Despite the majesty and beauty of life and of a world which elicits awe and admiration and of which of all creatures only man is fortunate enough to be aware, man is moving into a new Dark Age, more contemporary, and we all bear our share of the responsibility, asserts Angelos. The curators assent, stating: “More than ever it is the duty of Art in any form, to re-energize our lost values, so that we can once again reclaim our dignity.”

At the official opening, Councillor Ian Adams, Lord Mayor of Westminster, mused on the broader questions of economic crisis and the sacred goal of a new, open world. Viewers in this exhibition had a chance to escape reality, a much-needed diversion in today’s increasingly hostile environment. The work of Angelos stimulates the senses and challenges the viewer to question today’s reality, offering hope and enduring humanity, said the Lord Mayor.

Councillor  Ian Adams, The Right Worshipful the Lord Mayor of Westminster speaking

Councillor Adams praised the Hellenic Centre for its contribution to the capital’s community, fostering the relationship through literature, music and other cultural aspects.

At the private view, the Greek shipping fraternity both that of Akti Miaouli and that of the Square Mile had a very strong presence, led among others by the Tsavliris brothers Nikos and Andreas and members of their families, and distinguished personalities including members of the Lyras, Pateras, Hadjipateras, Lemos and Monios families. The Greek ambassador Dimitris Caramitsos-Tziras and his wife Margarita Mavromichalis, Tenia Koronaiou from the Greek embassy maritime office, Nancy Andriopoulou from the Press Office, Life Action Trust’s Chrysanthi Lemos,  the president of the HESGB Dimitris Monioudis and his wife Camila de Oliveira Diniz, Teekays’s Lilian Evgenides, Elina Apostolakou, Georgia Panagopoulou, Dr. Angelika Kavouni, Eleni Meleti, president of the Friends of Municipal Theatre of Piraeus  and a long list of others were in evidence.

Andreas and Milena Tsavliris, Chrysanthi P. Lemos with Loukas Spiliotopoulos and charming friends

Guests congratulated the parents of Maridia, and the father and family of Constantine who were all present and who have lent inspirational support to the innovative curators.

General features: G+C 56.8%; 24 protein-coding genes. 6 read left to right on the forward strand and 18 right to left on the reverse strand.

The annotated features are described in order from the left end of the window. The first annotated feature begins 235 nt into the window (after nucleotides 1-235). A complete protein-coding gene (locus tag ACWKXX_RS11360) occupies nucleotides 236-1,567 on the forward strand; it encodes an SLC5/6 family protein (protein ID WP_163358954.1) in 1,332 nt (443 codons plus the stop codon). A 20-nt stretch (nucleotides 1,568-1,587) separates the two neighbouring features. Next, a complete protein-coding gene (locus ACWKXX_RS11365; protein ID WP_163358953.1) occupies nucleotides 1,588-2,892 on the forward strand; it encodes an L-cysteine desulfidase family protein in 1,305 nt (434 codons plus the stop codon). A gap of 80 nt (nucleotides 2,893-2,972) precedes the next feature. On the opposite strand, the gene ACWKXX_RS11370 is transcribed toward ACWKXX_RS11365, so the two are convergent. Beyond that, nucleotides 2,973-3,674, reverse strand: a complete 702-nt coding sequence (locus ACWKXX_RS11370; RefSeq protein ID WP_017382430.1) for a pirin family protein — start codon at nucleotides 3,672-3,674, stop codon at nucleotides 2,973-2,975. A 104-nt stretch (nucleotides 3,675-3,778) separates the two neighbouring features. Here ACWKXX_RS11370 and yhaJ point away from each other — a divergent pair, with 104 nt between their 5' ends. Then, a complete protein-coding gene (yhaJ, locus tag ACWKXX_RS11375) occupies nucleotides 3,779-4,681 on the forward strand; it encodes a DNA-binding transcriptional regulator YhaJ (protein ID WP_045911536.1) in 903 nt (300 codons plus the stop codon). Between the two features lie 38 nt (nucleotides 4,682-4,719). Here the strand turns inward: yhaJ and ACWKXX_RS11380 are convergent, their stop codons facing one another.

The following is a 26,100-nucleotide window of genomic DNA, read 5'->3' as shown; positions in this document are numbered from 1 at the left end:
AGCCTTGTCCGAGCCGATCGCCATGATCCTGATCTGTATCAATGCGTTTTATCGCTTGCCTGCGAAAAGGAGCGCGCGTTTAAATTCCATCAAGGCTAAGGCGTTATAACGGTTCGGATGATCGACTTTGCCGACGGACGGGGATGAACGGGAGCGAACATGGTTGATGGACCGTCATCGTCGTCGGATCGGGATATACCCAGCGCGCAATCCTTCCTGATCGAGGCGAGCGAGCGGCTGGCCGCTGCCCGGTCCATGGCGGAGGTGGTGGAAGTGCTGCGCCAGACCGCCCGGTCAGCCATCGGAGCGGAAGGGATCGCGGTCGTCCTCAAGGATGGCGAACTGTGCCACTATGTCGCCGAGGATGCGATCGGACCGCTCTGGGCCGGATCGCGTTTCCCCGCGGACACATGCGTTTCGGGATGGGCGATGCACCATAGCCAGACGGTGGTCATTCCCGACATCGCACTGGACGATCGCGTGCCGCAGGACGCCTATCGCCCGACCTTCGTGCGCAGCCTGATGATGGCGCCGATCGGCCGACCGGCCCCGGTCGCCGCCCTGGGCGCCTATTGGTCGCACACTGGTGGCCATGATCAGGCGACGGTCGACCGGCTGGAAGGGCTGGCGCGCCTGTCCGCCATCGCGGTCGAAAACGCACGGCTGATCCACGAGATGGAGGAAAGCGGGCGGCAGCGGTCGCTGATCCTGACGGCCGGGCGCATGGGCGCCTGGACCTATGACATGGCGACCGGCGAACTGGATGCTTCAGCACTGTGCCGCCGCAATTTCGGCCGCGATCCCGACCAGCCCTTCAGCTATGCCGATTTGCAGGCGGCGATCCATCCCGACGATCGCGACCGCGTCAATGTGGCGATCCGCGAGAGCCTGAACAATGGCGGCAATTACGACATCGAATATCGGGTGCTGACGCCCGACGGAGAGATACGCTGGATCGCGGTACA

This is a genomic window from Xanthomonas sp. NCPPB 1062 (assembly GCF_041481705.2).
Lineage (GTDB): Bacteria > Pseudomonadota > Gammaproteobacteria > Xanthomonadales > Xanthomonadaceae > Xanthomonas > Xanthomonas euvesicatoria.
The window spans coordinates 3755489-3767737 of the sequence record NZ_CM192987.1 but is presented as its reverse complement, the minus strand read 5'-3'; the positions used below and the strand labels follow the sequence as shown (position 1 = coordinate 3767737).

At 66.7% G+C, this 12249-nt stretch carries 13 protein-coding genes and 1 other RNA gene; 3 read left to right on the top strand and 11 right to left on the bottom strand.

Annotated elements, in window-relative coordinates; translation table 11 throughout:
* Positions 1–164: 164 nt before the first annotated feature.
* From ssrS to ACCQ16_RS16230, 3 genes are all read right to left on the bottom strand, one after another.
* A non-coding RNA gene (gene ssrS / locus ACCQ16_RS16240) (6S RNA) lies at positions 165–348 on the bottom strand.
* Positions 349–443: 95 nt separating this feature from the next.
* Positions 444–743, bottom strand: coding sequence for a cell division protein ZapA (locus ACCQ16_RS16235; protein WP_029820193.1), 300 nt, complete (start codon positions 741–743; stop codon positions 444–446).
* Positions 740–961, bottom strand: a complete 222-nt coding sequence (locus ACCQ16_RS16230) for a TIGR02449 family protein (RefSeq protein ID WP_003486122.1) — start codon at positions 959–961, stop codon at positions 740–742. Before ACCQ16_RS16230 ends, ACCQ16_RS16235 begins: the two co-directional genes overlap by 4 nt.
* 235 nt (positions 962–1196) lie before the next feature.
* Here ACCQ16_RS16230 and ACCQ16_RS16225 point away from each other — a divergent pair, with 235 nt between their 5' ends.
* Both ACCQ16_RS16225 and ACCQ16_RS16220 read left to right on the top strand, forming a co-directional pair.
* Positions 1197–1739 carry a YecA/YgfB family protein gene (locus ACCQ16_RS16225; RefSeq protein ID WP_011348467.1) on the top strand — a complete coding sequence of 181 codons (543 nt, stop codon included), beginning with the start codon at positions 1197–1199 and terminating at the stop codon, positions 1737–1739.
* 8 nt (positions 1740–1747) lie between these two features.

Stamos J Fafalios, vice chairman of the Hellenic Centre executive board, deserved special mention for his immense support for this and other major events, as did Sophie Kydoniefs the president of the executive committee, Agatha Kalisperas the centre’s director and Christina Vagioti of operations and events and Kay Stavrinou from event sales and business development. The centre’s personnel and catering team earned much praise for their efficient and courteous welcome for guests.

H.E. the Greek Ambassador Dimtrios Caramitsos-Tziras and his wife Margarita Mavromichalis

Abigail Stuart-Menteth and Amelia Hubert from Damson Communications worked non-stop to ensure all went smoothly on the media side.

Corporate sponsor for the exhibition is Lancaster Private Equity, and media sponsors are Kathimerini, New York Times international edition, Kathimerini English edition, All About Shipping and SKAI. Honorary sponsor is Ilias Lalaounis and the Friends of Municipal Theatre of Piraeus .

Curation & Exhibition Design: maca.space

Lilian Evgenides, Elina Apostolakou, Dimitris Monioudis and his wife Camila de Oliveira Diniz

The exhibition is open until May 8, 2018 at the Hellenic Centre, 16-18 Paddington Street, London W1. Opening hours. Monday to Friday 10am-8pm* and Saturday and Sunday11am-4pm. *Bank Holiday Monday 7th May 11am-4pm.